Thursday, June 18, 2009
After the disaster of Nurse Jackie on Showtime, it was a relief to see nurses being portrayed as strong professionals who have human issues to deal with, but aren't always drugged up, whacked out, sex addicts!
Jada Pinkett Smith portrays Chief Nursing Officer Christina Hawthorne RN who is a strong patient advocate and mentor to a staff of nurses who are representative of many of the nurses we have all known from new grads to the cocky ones who get themselves into trouble trying to buck the system. Hawthorne is on TNT on Tuesday nights at 9/8 C.
"Am I going to cry everyday?" asks the young new grad. Hawthorne and her best nurse, Bobbie, played by Suleka Mathew, respond without hesitation in unison, "YES!" How true, new grads will often find themselves reacting with emotions to the events of the day. It will take a good year to become confident and feel like those nursing shoes fit.
Many nurses may not want to watch the show because they live this everyday, and want to be entertained by television. But at least to those who aren't nurses, Hawthorne does try to fairly represent the nursing profession.
It's not without faults however. When nurse Ray Stein withholds the sliding scale insulin until he can confront the physician about a dose he feels is wrong, it takes quite some time to get an answer from the physician. Sliding scale insulin orders have come into question in recent years as being more of a convenience to physicians and not really the best medicine for patients. The dose tends to chase glucose levels instead of managing them. So taking issue with this may be all well and good....but.....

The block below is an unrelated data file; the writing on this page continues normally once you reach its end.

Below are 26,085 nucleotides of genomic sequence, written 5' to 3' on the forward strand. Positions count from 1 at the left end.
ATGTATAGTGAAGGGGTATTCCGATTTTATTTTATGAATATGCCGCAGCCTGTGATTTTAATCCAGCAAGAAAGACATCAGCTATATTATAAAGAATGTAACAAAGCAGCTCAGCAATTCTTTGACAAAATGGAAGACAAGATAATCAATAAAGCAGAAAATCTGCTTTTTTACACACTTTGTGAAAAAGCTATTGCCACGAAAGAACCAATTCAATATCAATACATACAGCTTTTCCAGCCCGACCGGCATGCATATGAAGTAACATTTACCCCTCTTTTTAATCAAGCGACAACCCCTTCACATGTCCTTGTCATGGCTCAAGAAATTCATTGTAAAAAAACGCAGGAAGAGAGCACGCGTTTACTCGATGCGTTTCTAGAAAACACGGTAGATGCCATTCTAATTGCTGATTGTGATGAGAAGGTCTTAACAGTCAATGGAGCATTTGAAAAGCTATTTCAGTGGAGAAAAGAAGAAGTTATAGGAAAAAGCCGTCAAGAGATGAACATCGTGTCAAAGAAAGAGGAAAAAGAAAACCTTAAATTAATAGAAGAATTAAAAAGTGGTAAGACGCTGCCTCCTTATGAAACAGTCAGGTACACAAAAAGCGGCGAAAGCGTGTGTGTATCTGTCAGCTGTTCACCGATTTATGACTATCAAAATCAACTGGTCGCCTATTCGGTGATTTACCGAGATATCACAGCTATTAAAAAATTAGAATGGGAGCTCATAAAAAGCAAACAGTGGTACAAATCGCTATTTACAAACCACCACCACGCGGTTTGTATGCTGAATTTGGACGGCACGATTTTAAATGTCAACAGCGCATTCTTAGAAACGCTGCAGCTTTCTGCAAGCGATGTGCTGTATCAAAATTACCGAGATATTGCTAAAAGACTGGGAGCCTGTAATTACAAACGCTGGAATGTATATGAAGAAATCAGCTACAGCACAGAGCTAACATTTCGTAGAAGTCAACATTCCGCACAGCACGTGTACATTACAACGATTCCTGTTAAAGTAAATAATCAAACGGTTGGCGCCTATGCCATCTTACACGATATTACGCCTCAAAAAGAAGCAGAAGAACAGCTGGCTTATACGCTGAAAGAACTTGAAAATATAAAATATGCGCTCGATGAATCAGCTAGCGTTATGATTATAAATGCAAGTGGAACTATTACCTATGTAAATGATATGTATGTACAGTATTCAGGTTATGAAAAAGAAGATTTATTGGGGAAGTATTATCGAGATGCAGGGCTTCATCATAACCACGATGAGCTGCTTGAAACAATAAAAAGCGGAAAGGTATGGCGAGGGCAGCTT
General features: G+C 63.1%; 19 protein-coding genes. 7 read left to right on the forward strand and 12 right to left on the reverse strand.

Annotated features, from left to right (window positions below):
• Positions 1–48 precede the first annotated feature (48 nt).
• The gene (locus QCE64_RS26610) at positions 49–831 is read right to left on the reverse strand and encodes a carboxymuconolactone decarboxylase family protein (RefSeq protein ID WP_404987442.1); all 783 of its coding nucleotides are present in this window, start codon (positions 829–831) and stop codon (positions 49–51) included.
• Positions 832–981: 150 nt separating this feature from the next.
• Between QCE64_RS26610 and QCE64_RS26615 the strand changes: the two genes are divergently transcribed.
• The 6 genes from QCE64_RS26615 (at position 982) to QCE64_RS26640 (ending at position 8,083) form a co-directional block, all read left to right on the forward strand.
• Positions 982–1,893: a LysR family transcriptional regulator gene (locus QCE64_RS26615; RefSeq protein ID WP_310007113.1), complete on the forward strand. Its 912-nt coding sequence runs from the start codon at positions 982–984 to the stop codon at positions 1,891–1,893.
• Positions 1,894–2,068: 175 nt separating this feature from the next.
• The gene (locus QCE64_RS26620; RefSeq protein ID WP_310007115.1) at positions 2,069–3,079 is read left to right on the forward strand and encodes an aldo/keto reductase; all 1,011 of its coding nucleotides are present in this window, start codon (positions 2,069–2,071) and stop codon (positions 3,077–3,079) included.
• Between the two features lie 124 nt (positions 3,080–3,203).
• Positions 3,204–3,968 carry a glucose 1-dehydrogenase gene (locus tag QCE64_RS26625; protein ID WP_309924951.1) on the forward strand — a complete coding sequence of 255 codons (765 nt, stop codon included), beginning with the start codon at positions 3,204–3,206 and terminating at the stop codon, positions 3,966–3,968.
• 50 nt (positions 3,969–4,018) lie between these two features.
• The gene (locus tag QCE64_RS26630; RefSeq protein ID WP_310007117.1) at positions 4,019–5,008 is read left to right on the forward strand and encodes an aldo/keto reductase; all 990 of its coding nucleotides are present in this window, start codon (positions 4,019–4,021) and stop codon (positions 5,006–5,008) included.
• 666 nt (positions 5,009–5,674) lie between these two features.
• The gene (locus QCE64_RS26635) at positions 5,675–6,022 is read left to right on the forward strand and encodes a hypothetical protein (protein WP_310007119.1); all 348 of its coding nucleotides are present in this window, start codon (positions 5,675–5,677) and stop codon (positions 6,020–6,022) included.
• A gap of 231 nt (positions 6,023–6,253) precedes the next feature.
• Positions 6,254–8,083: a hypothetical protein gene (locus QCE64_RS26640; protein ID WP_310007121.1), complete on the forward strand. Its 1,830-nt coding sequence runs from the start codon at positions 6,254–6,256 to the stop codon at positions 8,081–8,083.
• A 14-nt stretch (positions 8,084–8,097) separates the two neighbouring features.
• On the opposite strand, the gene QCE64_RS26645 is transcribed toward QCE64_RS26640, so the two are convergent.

Is 6 units really completely out of line for a blood sugar of 230 in this particular patient? Perhaps not. And the physician may win out on this one despite the fact that the patient coded.
I also would have expected to see Ray be more careful and re-check that blood glucose level again before he gives the insulin as it may well have changed in the supposed hours he waited to give it while waiting for the doctor to respond. After all, he almost became a doctor.
Another point I take issue with is that if the nursing staff is going to fight this one, then let's get some real technical direction and give the insulin with an insulin syringe, and not a 3 cc syringe with at least a 1 inch needle.
Looked like Stein gave the patient about 1 cc of insulin and that would have killed a horse! And then he recapped the needle!!! YIKES!!!!! Anyone familiar with insulin is going to catch this one, not just a medical professional. So let's be realistic, and a bit more socially responsible...please!!! (photo by Kathy Quan RN BSN)
What did you think about this show?
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